Heart Healthy Eating Plan

Healthy Eating Plan for Heart

The  Diet calls for a variety of foods that are low in saturated fat, trans fat, and cholesterol but high in taste. It is not a deprivation diet. It can satisfy your taste buds as much as your heart. Here’s the breakdown of the diet by food groups

Breads/Cereals/ 6 or more servings a day—adjust to Grains calorie needs

Foods in this group are high in complex carbohydrates  and fiber. They are usually low in saturated fat, cholesterol, and total fat. Whole-grain breads and cereals, pasta, rice, potatoes, low-fat crackers, and low-fat cookies

Vegetables/ 3–5 servings a day Dry Beans/Peas

These are important sources of vitamins, fiber, and other nutrients. Dry beans/peas are fiber-rich and good sources of plant protein. Fresh, frozen, or canned—without added fat, sauce, or salt

Fruits 2–4 servings a day

These are important sources of vitamins, fiber, and other nutrients. Fresh, frozen, canned, dried—without added sugar

Dairy Products 2–3 servings a day—fat free or low fat (for example, 1% milk)

These foods provide as much or more calcium and protein than whole milk dairy products—but with little or no saturated fat. Fat-free or low-fat milk, buttermilk, yogurt, sour cream, cream cheese, low-fat cheese (with no more than 3 grams of fat per ounce, such as low-fat cottage cheese)

Eggs 2 or fewer yolks per week—including yolks in baked goods and in cooked or processed foods.

Yolks are high in dietary cholesterol. Egg whites or egg substitutes have no cholesterol and less calories than whole eggs.

Meat/Poultry/Fish 5 or less ounces a day

Poultry without skin and fish are lower in saturated fat. Lean cuts of meat have less fat and are rich sources of  protein and iron. Be sure to trim any fat from meat and remove skin from poultry before cooking. Lean cuts of beef include sirloin tip, round steak, and rump roast; extra lean hamburger; cold cuts made with lean meat or soy protein; lean cuts of pork are center cut ham, loin chops, and pork tenderloin Strictly limit organ meats, such as brain, liver, and kidneys—they are high in cholesterol. Eat shrimp only occasionally—it is moderately high in cholesterol.

Fats/Oils Amount depends on daily calorie level

Nuts are high in calories and fat, but have mostly unsaturated fat. Nuts can be eaten in moderation on the   diet—be  sure the amount you eat fits your calorie intake. Unsaturated vegetable oils that are high in unsaturated fat (such as canola, corn, olive, safflower, and soybean); soft or liquid margarines (the first ingredient on the food label should be unsaturated liquid vegetable oil, rather than hydrogenated or partially hydrogenated oil) and vegetable oil spreads; salad dressings; seeds; nuts. Choose products that are labeled “lowsaturated fat,” which equals 1 gram of saturated fat per serving.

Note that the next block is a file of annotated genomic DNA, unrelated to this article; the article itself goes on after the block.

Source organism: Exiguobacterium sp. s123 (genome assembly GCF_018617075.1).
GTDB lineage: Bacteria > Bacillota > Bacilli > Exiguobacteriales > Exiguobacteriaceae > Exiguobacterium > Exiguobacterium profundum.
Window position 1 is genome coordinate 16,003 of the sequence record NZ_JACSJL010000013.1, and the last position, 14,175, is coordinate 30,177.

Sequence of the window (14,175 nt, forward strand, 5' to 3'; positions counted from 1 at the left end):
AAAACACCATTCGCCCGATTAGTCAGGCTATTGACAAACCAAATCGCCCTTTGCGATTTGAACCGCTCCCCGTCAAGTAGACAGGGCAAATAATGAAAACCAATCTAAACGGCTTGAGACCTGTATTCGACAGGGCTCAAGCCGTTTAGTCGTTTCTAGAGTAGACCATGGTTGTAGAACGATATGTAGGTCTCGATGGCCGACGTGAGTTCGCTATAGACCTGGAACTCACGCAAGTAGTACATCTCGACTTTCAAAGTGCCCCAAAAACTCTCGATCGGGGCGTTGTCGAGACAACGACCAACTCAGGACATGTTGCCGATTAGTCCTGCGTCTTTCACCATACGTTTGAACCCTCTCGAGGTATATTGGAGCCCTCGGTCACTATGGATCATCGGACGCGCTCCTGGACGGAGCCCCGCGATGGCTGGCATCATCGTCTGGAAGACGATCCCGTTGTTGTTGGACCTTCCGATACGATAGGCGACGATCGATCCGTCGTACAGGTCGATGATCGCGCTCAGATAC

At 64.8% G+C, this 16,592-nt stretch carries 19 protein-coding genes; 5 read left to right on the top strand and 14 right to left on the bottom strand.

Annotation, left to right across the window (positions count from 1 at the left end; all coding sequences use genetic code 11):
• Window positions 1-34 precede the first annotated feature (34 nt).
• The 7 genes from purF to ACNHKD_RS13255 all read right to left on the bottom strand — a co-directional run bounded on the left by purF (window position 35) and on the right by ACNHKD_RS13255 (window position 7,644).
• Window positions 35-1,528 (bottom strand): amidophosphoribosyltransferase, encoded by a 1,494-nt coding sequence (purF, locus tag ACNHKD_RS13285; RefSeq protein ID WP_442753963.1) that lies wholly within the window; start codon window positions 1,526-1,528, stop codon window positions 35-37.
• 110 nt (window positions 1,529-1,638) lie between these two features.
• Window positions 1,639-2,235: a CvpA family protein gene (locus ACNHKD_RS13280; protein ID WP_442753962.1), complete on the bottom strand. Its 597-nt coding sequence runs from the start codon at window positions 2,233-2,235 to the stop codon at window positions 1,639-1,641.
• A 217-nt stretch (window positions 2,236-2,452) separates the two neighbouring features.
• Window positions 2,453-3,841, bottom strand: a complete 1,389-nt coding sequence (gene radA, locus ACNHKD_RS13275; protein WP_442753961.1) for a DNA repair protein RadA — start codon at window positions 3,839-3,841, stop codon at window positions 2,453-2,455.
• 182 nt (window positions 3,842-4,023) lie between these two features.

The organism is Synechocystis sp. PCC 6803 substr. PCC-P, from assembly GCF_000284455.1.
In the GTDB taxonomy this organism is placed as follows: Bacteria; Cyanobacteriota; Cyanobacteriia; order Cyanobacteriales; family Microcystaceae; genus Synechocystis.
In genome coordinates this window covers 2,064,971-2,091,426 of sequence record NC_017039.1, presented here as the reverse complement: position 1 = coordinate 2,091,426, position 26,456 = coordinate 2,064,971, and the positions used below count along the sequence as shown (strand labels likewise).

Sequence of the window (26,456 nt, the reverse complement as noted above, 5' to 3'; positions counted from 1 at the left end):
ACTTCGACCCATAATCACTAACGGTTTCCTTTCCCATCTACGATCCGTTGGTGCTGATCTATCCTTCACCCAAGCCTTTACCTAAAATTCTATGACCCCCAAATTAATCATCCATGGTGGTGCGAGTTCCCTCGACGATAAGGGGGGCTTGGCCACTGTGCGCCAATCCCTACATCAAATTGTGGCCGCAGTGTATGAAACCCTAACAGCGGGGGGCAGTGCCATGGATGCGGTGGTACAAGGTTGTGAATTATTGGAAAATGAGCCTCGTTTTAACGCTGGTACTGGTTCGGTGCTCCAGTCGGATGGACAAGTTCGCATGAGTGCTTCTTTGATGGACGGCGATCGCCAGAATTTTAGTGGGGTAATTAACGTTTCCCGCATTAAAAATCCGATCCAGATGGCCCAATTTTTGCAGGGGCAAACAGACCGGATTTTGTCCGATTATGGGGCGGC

Diet Options:

Stanol/sterol– Specially labeled margarines and orange

containing food –juice

Soluble fiber Barley, oats, psyllium, apples, bananas,  berries, citrus fruits, nectarines, peaches, pears, plums, prunes, broccoli, brussels sprouts, carrots, dry beans, peas, soy products (such as tofu, miso)

CARBS—Good, Bad, or What?

“Carbs,” or carbohydrates, seem to be making a lot of news these days. Are they good or bad—in fact, what are they? They’re your body’s main source of energy. They include fibers, starches, and sugars—in short, everything from bagels to rice to pineapples to lima beans. Even yogurt has carbohydrates. But they can be broken down into two main types—complex and simple. Complex carbohydrates are just that—they have a more complex chemical structure than simple carbohydrates. Complex carbohydrates include starches and fiber. Examples are cereals,  pastas, rice, vegetables, and fruits. Many are low in calories and high in fiber. They’re a key part of a healthy eating plan. Simple carbohydrates are sugars and include candy and other sweets. They tend to be high in calories and low in nutrients. So reducing the amount of simple sugars and sugar-containing beverages in your diet can help you cut down on calories and lose weight. Some diets tout a “low carb” solution to weight gain. But the key to weight management is really calories, not which foods they come from. As with other sources of calories (fats and proteins), carbohydrates make you gain weight if you eat more calories than you use up. Eating more fruits and vegetables has another benefit too: It will make your diet richer in fiber, vitamins (such as the antioxidants C, E, and beta-carotene), and minerals. As a further plus, fresh fruits and vegetables are low in sodium.

Snacks and Treats